Ladies and Gentlemen,
Let me start by noting the exceptional nature of the corona crisis and by acknowledging my deepest gratitude to all those who are fighting this unprecedented global threat in the frontlines, in healthcare and elsewhere. We are facing a severe humanitarian crisis on a global scale, which indeed calls for a coordinated global response.
The title of the session has two elements as to the transformation of the world economy: reflections on policy responses, on one hand, and on the future post-pandemic monetary architecture, on the other. I shall focus mostly on the first part, i.e. policy responses, which is the most burning matter in our time.
Meanwhile, I admit I don’t have the crystal ball beyond the current crisis to foresee its specific effects on the longer-term monetary architecture. But they are certainly not unconnected: e.g. the proposal for new SDR allocation is closely related to the pursuit of a better functioning multilateralism. And by my reading and experience, there is no historical evidence that hegemony would create a more stable global monetary order than effective multilateralism. But I guess that should be a no-brainer for a body that is called Re-inventing the Bretton Woods Committee, so I refrain from lecturing!
Let me make three points in my introductory remarks.
1. Several analyses, including the scenario modelling done at the Bank of Finland, suggest that forceful but relatively short-lived restrictions to limit the spread of the pandemic will result in significantly lower output losses and economic damage than a more gradual approach with milder but longer-lasting restrictions. Nevertheless, the timing of lifting the restrictions will require a difficult balancing act, done preferably in international coordination.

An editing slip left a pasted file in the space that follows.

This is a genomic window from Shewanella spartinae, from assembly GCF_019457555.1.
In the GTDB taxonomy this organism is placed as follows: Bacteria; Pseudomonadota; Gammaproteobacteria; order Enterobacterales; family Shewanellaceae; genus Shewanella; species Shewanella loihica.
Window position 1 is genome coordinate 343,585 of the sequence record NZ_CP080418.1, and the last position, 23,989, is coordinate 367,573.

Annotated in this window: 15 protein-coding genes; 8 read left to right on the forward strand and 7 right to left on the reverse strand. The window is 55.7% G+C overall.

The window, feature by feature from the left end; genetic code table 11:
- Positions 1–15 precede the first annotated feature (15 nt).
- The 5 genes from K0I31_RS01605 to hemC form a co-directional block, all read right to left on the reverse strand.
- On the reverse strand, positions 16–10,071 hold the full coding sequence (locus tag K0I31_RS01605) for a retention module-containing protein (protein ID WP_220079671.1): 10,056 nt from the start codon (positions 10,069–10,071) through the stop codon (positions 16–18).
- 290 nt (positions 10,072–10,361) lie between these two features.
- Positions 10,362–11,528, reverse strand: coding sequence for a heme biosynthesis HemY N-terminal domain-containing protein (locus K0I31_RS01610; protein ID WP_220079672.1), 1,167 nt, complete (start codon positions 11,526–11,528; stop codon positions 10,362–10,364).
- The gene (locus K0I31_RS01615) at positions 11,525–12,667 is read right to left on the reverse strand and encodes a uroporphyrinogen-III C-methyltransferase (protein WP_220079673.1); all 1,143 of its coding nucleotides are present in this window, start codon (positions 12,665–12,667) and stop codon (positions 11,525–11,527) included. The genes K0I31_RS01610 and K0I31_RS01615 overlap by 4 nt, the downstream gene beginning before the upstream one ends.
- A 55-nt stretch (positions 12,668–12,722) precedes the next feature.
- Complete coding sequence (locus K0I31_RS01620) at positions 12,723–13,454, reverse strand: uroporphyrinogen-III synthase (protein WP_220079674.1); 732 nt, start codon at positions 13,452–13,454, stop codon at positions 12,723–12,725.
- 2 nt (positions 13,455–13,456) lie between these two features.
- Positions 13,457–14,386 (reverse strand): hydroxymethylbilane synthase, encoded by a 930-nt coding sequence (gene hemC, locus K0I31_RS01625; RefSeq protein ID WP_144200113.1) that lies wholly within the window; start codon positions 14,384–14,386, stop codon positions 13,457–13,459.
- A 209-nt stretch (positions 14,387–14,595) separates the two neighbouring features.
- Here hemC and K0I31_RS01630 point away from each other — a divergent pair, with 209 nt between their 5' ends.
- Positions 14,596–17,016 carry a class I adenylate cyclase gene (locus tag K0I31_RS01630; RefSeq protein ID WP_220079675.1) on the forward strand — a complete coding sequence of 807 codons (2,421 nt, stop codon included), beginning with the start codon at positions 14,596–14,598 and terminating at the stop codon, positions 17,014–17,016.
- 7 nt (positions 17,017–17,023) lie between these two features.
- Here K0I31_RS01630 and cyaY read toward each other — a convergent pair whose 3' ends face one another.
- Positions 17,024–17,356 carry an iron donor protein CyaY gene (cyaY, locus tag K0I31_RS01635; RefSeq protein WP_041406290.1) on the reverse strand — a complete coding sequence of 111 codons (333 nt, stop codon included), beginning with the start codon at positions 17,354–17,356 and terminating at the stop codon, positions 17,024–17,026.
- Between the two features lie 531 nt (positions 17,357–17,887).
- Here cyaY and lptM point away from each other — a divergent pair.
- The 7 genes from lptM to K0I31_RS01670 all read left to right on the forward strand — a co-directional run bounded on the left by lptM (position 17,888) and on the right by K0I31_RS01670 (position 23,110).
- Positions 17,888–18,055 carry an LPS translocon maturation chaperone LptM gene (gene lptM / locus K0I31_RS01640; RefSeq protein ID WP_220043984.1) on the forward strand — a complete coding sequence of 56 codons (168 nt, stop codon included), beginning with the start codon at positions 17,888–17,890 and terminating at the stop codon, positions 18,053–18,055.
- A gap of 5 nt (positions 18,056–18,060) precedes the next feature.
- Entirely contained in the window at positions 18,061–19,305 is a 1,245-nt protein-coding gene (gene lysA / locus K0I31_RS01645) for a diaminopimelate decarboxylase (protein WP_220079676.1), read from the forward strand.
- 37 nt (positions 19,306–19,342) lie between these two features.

In any scenario, policymakers must do their utmost to build a bridge over the troubled times, in order to prevent a sharp rise in bankruptcies and job losses. Mostly, the policy response has been swift. Learning the lessons of the global financial crisis, governments and central banks have launched an unprecedented monetary and fiscal stimulus to support the real economy and avoid a credit crunch.
2. A globally symmetric crisis calls for a globally coordinated policy response. It is a symmetric crisis in a global scale, affecting both advanced economies and emerging and developing countries. It is illustrative that the IMF is flooded with emergency financing requests from a vast number of countries: by now 102 out of 189 members have requested IMF emergency financing.
In order to be able to help its members and safeguard global stability, it is imperative that the IMF has sufficient resources. Finland, as well as its Nordic-Baltic constituency at the IMF, has always been a resolute supporter of a strong and adequately resourced IMF, at the centre of the Global Financial Safety Net.
Given the high uncertainty about the length and severity of the crisis, [and the external financing needs of the poorest countries with fragile health systems,] we must keep the door open for further measures. Specifically, in my view, there is an evident case for a new general allocation of SDRs, as part of the IMF’s crisis-fighting package.
This would be in line with the actions of central banks in all main currency areas who have taken swift action to support liquidity and market functioning. The Federal Reserve quickly engaged in aggressive balance sheet expansion and established swap lines with several other central banks to support US dollar liquidity. The ECB has done the same to safeguard euro liquidity.